Alaska's economy completes rebound

Alaska added thousands of jobs in February, as the state’s improving unemployment rate shows the impact of the national recession almost completely dissipated in the state.

Unemployment data released Friday by the Department of Labor & Workforce Development showed Alaska with a seasonally adjusted rate of 7.1 percent, down a tenth of a percent from January.

State labor economist Alyssa Shanks called that “essentially unchanged” for the month, but it was down markedly from its year-ago rate of 7.7 percent.

Alaska’s unemployment rate is now back down to its 10-year average unemployment rate, after peaking in 2009 at the height of the national recession.

The U.S. rate remains well above its 10-year average, Shanks said, which is typically below the Alaska rate.

“While the U.S. rate remains significantly higher than its 10-year average, Alaska’s rate is right at its 10-year average,” Shanks said.

The Alaska labor force has continued to grow, with the workforce growing strongly as well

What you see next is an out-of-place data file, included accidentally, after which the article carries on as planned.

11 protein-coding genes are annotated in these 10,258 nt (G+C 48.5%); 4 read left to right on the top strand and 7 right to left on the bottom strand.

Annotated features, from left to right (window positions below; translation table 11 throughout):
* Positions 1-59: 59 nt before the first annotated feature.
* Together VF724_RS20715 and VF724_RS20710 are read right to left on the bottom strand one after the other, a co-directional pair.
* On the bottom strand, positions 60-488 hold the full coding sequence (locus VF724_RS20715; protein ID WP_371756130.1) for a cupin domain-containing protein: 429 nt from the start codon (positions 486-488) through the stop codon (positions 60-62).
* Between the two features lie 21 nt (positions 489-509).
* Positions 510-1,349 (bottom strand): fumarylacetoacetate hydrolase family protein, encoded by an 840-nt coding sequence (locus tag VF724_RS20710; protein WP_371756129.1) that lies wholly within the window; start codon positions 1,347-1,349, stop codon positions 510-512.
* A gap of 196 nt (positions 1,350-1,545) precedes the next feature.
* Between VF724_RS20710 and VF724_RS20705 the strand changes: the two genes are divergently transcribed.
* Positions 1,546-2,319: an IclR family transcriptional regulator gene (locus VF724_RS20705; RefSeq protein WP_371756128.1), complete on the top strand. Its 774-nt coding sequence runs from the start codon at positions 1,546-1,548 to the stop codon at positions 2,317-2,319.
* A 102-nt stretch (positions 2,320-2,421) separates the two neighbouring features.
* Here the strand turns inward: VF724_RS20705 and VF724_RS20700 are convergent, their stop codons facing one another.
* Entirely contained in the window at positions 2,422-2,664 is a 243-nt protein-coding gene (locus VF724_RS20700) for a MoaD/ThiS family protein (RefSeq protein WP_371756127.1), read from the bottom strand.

Juneau’s non-seasonally adjusted rate of 5.5 percent was up a tenth of a percent for the month, and is down from 6.2 percent a year ago.

Juneau’s unemployment rate is remains among the best in the state, much less than the comparable statewide non-seasonally adjusted rate of 8 percent.

The only lower unemployment rate than Juneau’s was in the Aleutians West Borough, where fish processing began in earnest.

The Aleutians West Census Area has the state’s lowest rate at 5.0 percent, while the North Slope Borough was tied with Juneau for the second lowest rates at 5.5 percent.

Key job drivers during the month were manufacturing, with seasonal seafood processing adding 1,500 jobs during the month, and oil and gas, which added 700 jobs, driving the state’s lowest unemployment rates.

Other Southeast rates were Sitka at 6.9 percent, Ketchikan at 9.2 percent, Wrangell at 11.7 percent, Haines at 12.7 percent, Petersburg at 13.0 percent, Prince of Wales Island at 19.6 percent, Hoonah-Angoon at 26.2 percent and Skagway at 27.7 percent.

The two Southeast areas with the highest rates were also the highest two rates in the state.

• Contact reporter Pat Forgey at 523-2250 or


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